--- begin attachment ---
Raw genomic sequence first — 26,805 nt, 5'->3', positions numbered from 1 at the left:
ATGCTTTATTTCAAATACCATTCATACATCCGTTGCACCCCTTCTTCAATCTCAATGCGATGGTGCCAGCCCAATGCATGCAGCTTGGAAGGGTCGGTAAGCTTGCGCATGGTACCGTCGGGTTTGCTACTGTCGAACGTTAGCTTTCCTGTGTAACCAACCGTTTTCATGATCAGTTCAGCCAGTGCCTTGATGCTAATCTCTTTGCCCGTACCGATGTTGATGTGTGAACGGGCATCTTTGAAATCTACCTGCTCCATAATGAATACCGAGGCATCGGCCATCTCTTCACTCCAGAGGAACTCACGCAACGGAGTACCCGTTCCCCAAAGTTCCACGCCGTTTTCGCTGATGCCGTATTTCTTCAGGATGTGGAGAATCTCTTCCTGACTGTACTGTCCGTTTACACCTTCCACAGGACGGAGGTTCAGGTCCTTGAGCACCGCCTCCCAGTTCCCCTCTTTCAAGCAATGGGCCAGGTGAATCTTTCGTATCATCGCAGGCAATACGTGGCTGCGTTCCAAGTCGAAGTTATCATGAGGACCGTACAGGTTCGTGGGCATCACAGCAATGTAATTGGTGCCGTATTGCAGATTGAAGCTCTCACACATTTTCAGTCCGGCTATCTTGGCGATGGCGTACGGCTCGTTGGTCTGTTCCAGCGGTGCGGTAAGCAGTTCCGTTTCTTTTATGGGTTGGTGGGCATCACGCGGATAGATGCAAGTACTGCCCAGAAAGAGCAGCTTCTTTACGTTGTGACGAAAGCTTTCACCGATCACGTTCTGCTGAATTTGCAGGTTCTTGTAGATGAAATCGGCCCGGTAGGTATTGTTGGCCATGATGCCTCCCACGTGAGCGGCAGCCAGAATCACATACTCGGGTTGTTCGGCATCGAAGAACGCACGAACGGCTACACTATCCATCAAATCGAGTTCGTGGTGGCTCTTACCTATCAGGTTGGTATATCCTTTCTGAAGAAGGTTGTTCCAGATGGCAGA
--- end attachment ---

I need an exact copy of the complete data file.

Raw genomic sequence first — 26,805 nt, 5'->3', positions numbered from 1 at the left:
ATGCTTTATTTCAAATACCATTCATACATCCGTTGCACCCCTTCTTCAATCTCAATGCGATGGTGCCAGCCCAATGCATGCAGCTTGGAAGGGTCGGTAAGCTTGCGCATGGTACCGTCGGGTTTGCTACTGTCGAACGTTAGCTTTCCTGTGTAACCAACCGTTTTCATGATCAGTTCAGCCAGTGCCTTGATGCTAATCTCTTTGCCCGTACCGATGTTGATGTGTGAACGGGCATCTTTGAAATCTACCTGCTCCATAATGAATACCGAGGCATCGGCCATCTCTTCACTCCAGAGGAACTCACGCAACGGAGTACCCGTTCCCCAAAGTTCCACGCCGTTTTCGCTGATGCCGTATTTCTTCAGGATGTGGAGAATCTCTTCCTGACTGTACTGTCCGTTTACACCTTCCACAGGACGGAGGTTCAGGTCCTTGAGCACCGCCTCCCAGTTCCCCTCTTTCAAGCAATGGGCCAGGTGAATCTTTCGTATCATCGCAGGCAATACGTGGCTGCGTTCCAAGTCGAAGTTATCATGAGGACCGTACAGGTTCGTGGGCATCACAGCAATGTAATTGGTGCCGTATTGCAGATTGAAGCTCTCACACATTTTCAGTCCGGCTATCTTGGCGATGGCGTACGGCTCGTTGGTCTGTTCCAGCGGTGCGGTAAGCAGTTCCGTTTCTTTTATGGGTTGGTGGGCATCACGCGGATAGATGCAAGTACTGCCCAGAAAGAGCAGCTTCTTTACGTTGTGACGAAAGCTTTCACCGATCACGTTCTGCTGAATTTGCAGGTTCTTGTAGATGAAATCGGCCCGGTAGGTATTGTTGGCCATGATGCCTCCCACGTGAGCGGCAGCCAGAATCACATACTCGGGTTGTTCGGCATCGAAGAACGCACGAACGGCTACACTATCCATCAAATCGAGTTCGTGGTGGCTCTTACCTATCAGGTTGGTATATCCTTTCTGAAGAAGGTTGTTCCAGATGGCAGA